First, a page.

Two North Korean men, center, listen to Chinese Foreign Ministry spokesman Hong Lei during a press briefing in Beijing on April 8, 2013. North Korea appears to be preparing a fourth nuclear test as well as a provocative missile launch, South Korea said, despite an unusually blunt call from China for restraint. (Mark Ralston/AFP/Getty Images)
With tensions seeming to ratchet up by the hour on the Korean peninsula, earlier today Asia Blog's partner site ChinaFile convened a panel of experts — from the worlds of diplomacy and academia, among other realms — to answer one of the key questions surrounding the recent escalation of rhetoric coming from North Korea. Is China, widely perceived as North Korea's principal patron, doing all it can to rein in Kim Jong Un?
Winston Lord, American Ambassador to China from 1985 to 1989, effectively throws down the gauntlet with a succinct one-word answer: "No."
Former State Department official Susan Shirk, says charges that Beijing "props up" the Pyongyang regime with economic assistance aren't quite accurate:
The P.R.C. is indeed the economic lifeline of North Korea, whose reckless rhetoric and behavior has isolated it from almost every other country. But China's economic ties with the D.P.R.K. consist almost entirely of trade, not aid. My U.C.S.D. colleague, Steph Haggard, and Marcus Noland (the Peterson Institute for International Economics) are the real experts on the China-D.P.R.K. relationship. In their books and blog, North Korea: Witness to Transformation, they present the most accurate data we have about these economic connections, and only a small proportion consists of aid.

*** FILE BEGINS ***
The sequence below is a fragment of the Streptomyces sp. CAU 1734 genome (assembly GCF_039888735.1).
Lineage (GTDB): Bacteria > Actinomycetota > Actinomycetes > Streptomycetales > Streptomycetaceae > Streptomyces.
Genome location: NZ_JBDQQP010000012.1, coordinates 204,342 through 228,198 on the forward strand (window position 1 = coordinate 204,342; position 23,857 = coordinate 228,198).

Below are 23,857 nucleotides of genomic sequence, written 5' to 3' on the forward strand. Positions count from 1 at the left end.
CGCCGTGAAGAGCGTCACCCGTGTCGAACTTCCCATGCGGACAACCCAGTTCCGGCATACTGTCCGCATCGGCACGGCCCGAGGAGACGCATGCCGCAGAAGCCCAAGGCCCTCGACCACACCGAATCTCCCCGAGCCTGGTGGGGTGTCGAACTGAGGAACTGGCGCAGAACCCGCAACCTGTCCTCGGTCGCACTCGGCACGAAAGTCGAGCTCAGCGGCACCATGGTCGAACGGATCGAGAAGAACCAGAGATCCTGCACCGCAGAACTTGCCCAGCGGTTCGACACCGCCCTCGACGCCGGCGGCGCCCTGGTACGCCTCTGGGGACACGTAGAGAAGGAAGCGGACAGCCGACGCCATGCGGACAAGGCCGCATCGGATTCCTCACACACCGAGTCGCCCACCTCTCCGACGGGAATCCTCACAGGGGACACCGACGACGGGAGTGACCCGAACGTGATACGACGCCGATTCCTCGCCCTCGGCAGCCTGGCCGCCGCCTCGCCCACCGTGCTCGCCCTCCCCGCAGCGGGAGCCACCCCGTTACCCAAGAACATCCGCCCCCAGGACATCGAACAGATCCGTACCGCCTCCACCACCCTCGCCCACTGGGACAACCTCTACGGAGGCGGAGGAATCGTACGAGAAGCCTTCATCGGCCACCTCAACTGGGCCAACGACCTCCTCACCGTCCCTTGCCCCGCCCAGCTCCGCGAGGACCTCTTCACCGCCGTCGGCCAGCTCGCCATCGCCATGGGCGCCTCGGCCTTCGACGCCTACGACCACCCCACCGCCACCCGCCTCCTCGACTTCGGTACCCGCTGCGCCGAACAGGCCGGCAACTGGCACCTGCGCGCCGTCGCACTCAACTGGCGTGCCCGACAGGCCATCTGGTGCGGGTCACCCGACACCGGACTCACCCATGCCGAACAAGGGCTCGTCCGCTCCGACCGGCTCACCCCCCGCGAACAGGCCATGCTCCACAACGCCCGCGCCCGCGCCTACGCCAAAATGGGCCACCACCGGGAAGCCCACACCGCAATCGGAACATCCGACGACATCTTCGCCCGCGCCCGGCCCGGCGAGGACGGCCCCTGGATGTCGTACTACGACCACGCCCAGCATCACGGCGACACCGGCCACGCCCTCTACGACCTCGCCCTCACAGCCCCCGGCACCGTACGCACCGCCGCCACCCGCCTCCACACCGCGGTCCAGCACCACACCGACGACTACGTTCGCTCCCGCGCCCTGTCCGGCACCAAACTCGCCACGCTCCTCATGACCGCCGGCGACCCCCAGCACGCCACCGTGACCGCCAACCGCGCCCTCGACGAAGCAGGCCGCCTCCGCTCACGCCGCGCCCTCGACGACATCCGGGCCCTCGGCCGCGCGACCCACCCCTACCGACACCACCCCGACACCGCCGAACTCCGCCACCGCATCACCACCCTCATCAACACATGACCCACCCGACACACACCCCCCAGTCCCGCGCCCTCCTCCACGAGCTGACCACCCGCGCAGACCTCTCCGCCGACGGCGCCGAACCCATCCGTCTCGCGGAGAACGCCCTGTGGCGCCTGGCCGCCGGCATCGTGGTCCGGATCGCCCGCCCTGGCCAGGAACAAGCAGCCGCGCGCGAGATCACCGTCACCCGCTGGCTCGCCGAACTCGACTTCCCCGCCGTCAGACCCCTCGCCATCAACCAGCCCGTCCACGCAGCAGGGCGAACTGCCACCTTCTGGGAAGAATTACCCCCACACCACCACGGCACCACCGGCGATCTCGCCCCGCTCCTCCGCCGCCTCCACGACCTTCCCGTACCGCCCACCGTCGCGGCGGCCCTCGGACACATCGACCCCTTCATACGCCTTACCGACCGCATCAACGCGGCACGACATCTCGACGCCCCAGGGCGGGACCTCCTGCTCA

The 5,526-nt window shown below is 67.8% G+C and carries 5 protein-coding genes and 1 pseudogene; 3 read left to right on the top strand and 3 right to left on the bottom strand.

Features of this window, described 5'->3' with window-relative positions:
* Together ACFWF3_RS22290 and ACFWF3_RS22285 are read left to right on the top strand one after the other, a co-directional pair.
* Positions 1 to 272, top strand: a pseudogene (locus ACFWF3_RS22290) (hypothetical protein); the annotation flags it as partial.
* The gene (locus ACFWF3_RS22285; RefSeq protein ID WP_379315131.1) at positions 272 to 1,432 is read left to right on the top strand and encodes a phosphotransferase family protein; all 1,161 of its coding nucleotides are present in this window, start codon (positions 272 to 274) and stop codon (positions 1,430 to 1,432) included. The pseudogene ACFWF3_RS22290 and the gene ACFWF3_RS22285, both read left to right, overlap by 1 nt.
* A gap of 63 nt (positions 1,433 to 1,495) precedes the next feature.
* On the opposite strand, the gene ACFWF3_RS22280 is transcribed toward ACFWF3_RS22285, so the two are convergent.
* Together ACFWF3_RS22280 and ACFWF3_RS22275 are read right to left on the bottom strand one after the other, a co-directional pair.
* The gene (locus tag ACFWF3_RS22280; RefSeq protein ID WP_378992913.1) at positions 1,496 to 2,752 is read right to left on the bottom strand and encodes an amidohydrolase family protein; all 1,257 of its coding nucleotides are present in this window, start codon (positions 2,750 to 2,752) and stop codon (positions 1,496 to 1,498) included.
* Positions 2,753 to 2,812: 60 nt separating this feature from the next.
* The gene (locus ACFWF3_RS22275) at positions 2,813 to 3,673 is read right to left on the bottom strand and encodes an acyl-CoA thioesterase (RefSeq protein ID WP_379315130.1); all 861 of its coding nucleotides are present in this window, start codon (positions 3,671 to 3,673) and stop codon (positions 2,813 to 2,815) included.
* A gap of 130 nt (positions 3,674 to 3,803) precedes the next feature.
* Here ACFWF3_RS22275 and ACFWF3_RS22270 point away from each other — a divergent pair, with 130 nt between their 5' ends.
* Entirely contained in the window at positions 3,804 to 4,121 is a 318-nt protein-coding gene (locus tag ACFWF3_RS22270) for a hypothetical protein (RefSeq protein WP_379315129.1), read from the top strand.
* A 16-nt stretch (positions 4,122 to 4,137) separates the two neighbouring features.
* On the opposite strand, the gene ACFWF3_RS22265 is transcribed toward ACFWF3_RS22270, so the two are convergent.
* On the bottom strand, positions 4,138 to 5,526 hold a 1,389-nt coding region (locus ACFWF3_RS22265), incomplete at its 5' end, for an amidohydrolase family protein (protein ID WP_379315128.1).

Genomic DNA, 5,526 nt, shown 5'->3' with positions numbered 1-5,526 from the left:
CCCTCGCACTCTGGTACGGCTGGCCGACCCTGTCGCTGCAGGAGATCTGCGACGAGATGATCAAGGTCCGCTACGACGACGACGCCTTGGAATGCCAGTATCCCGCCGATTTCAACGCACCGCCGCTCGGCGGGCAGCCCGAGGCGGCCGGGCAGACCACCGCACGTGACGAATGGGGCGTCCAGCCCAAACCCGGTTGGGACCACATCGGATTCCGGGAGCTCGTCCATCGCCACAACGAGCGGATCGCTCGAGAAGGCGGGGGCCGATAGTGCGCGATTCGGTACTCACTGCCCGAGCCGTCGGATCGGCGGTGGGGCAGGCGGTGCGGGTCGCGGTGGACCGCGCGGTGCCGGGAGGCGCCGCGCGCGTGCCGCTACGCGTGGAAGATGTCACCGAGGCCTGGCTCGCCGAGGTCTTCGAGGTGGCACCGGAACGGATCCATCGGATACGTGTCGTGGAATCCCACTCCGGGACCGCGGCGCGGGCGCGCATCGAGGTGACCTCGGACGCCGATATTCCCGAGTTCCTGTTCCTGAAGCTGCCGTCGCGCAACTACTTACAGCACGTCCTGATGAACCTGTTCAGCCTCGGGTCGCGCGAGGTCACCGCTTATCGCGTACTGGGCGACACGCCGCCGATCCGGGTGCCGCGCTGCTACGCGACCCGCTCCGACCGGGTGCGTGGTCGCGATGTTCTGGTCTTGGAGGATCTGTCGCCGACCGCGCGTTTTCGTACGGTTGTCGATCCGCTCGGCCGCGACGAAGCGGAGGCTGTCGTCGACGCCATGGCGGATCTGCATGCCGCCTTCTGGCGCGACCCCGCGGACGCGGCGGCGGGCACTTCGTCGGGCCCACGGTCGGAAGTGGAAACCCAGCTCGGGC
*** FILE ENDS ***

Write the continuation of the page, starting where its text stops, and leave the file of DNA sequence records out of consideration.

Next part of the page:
Orville Schell, Arthur Ross Director of Asia Society's Center on U.S.-China Relations, notes that "As reluctant as China has been to overtly pressure the D.P.R.K., there has been a tremendous amount of change in the China-North Korea zeitgeist." He continues:
... the Chinese are reaching something of a kindling point in regard to their stubbornly retrograde neighbors. Pyongyang is increasing an embarrassment to Beijing, which wants to be seen as a viable world power, not part of a two-bit alliance of backward satrapies. They may not want to see South Korean and U.S. troops on the other side of the Yalu River, but they also do not want to see their "economic miracle" go up in a mushroom cloud somewhere nearby. So, I'd say, stay tuned.
But Schell goes on to add some important caveats. "Even if Beijing does end up applying much more pressure, it may not be immediately evident to us. And even if the Chinese end up being willing to make a much more forceful effort, we need to be ready for it to be far less successful than we now imagine it might be. My read is ... the Chinese have nowhere near as much ability to control what the D.P.R.K.'s leaders do as we like to imagine."
Read the complete ChinaFile conversation here.